Prioritizing pedestrians over cars means everyone wins
Most wealthy nations have managed to reduce traffic deaths significantly in the past few decades, but the U.S. has not seen traffic deaths plunge at the same rate—and in recent years, they’re actually going back up. Overall, U.S.’s traffic deaths are much lower than they were in the 1970s, which experts often attribute to safety regulations like seatbelt laws.
But Jemilah Magnusson, global communications director for ITDP, has a different take on why deaths plummeted—those walkers simply became drivers. “The U.S. used to have a really high pedestrian death rate which we ‘solved’ by putting people in cars,” she says. “So now it’s even more hostile to pedestrians.”
PRINCIPLES FOR FOSTERING STREETS AS PLACES
Asbury Park’s streets are becoming places. Destinations where people of all ages in every demographic gather to spend time together, walking, riding bikes, shopping, talking, sharing food and drinks…building community!
“…8 principles for fostering Streets as Places, based on our years of experience in working with communities, the observations and research of well-known placemakers like Jane Jacobs and Allan B. Jacobs, and recent conversations with folks like Victor Dover, Ben Hamilton-Baillie, and Gil Peñalosa.”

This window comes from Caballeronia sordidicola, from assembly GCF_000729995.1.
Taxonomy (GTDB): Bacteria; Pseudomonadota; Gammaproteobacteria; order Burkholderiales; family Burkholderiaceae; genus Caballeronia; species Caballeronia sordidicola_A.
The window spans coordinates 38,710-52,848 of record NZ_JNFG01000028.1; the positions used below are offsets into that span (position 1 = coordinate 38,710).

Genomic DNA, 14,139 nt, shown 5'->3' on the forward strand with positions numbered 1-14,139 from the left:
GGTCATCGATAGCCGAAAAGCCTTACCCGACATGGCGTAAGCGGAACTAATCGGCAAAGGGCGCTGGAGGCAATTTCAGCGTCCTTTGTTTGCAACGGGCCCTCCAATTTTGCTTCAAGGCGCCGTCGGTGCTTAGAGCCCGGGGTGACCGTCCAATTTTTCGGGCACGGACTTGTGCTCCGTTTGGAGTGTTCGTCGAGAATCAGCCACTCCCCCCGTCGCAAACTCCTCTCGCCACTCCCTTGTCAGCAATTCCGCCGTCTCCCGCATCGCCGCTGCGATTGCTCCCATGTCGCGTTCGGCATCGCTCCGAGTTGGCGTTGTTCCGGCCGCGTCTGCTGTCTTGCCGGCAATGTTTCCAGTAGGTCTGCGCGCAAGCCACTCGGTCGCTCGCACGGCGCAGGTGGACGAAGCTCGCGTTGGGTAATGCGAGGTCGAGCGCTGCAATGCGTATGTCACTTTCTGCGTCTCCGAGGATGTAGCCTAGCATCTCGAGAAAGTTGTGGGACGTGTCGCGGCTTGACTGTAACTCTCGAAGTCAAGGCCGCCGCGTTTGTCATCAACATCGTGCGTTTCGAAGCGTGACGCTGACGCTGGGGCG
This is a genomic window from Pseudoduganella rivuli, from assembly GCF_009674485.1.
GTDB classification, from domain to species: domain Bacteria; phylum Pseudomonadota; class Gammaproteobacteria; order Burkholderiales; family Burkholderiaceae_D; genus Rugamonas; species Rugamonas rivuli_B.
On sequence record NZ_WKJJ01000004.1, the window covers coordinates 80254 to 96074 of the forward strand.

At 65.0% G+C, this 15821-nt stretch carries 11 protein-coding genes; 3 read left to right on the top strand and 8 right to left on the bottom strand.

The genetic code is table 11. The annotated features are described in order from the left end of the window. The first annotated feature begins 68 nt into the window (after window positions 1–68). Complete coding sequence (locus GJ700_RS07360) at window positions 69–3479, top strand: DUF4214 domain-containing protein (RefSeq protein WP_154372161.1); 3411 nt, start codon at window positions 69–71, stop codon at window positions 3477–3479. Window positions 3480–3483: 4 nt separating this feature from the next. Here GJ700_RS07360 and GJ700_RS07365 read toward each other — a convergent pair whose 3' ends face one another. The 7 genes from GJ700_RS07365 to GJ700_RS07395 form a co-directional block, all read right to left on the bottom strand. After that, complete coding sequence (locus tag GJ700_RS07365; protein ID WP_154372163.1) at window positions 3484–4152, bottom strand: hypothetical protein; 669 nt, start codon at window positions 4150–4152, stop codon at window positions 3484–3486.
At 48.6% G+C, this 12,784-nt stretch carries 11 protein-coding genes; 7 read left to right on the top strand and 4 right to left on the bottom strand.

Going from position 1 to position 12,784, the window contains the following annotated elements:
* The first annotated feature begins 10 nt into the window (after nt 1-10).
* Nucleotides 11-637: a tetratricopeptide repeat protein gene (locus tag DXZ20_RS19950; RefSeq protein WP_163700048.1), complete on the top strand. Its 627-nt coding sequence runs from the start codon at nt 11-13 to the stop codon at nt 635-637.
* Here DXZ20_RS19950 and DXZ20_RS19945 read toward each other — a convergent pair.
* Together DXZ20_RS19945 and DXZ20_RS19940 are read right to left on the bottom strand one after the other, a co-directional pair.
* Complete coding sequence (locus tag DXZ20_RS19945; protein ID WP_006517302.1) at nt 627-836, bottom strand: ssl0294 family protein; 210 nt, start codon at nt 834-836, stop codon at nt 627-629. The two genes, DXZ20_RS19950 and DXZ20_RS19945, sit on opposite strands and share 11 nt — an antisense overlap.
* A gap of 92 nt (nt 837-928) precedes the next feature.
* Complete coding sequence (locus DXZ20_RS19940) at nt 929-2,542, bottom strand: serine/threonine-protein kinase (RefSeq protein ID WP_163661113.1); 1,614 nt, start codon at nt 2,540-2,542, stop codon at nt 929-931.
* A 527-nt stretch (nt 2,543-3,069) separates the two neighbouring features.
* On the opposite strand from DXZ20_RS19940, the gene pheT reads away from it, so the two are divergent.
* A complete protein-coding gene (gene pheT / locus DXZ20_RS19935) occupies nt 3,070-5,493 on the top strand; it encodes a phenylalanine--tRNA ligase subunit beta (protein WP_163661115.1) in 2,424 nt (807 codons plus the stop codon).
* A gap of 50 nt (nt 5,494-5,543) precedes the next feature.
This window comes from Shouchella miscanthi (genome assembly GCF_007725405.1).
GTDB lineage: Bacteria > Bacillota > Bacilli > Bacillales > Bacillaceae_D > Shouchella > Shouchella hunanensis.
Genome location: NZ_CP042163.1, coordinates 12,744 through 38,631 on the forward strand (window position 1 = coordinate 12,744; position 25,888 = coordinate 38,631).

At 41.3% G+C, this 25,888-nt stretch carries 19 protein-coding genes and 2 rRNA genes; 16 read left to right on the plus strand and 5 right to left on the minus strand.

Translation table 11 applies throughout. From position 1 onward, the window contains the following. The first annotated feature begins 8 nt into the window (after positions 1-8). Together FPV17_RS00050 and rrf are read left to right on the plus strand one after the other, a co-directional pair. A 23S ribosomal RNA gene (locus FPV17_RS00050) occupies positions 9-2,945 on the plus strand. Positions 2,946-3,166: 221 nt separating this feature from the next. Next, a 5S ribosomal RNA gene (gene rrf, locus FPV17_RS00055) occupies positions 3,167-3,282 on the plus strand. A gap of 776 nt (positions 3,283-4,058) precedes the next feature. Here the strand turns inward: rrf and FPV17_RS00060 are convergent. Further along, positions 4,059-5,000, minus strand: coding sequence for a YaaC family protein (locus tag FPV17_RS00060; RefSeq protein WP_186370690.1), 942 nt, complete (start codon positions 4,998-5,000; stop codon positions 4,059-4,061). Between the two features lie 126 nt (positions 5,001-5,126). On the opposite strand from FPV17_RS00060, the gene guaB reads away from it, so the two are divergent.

“If you plan cities for cars and traffic, you get cars and traffic. If you plan for people and places, you get people and places.”
– Fred Kent, Project for Public Spaces
“Streets as Places is about Placemaking on one of the most important public spaces each community has – our streets. Strengthening the connection between people and the places they share, Placemaking refers to a collaborative process by which we can shape our public realm in order to maximize shared value. With community-based participation at its center, an effective Streets as Places process capitalizes on a local community’s assets, inspiration, and potential, and results in streets that contribute to people’s health, happiness, and well being.”